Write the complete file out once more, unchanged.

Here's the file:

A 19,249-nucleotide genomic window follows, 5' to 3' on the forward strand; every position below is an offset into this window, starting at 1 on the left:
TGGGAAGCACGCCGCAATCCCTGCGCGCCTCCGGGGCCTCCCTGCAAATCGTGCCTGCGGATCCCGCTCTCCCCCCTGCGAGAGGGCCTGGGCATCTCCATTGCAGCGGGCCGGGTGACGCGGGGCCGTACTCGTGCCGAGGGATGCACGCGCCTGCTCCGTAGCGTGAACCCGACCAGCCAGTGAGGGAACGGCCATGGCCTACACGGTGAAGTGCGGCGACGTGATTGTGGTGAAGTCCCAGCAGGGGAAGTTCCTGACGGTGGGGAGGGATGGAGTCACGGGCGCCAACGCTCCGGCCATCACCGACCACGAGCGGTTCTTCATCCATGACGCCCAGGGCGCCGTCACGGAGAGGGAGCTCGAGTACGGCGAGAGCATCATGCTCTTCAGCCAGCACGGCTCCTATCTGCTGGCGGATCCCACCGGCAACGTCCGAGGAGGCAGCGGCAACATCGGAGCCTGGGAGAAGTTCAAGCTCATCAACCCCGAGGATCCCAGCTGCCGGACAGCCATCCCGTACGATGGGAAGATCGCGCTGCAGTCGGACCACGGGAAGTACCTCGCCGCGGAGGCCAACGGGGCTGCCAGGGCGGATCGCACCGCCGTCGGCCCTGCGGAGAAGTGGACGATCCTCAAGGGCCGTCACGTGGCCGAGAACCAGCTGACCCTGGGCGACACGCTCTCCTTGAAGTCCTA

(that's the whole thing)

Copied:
A 19,249-nucleotide genomic window follows, 5' to 3' on the forward strand; every position below is an offset into this window, starting at 1 on the left:
TGGGAAGCACGCCGCAATCCCTGCGCGCCTCCGGGGCCTCCCTGCAAATCGTGCCTGCGGATCCCGCTCTCCCCCCTGCGAGAGGGCCTGGGCATCTCCATTGCAGCGGGCCGGGTGACGCGGGGCCGTACTCGTGCCGAGGGATGCACGCGCCTGCTCCGTAGCGTGAACCCGACCAGCCAGTGAGGGAACGGCCATGGCCTACACGGTGAAGTGCGGCGACGTGATTGTGGTGAAGTCCCAGCAGGGGAAGTTCCTGACGGTGGGGAGGGATGGAGTCACGGGCGCCAACGCTCCGGCCATCACCGACCACGAGCGGTTCTTCATCCATGACGCCCAGGGCGCCGTCACGGAGAGGGAGCTCGAGTACGGCGAGAGCATCATGCTCTTCAGCCAGCACGGCTCCTATCTGCTGGCGGATCCCACCGGCAACGTCCGAGGAGGCAGCGGCAACATCGGAGCCTGGGAGAAGTTCAAGCTCATCAACCCCGAGGATCCCAGCTGCCGGACAGCCATCCCGTACGATGGGAAGATCGCGCTGCAGTCGGACCACGGGAAGTACCTCGCCGCGGAGGCCAACGGGGCTGCCAGGGCGGATCGCACCGCCGTCGGCCCTGCGGAGAAGTGGACGATCCTCAAGGGCCGTCACGTGGCCGAGAACCAGCTGACCCTGGGCGACACGCTCTCCTTGAAGTCCTA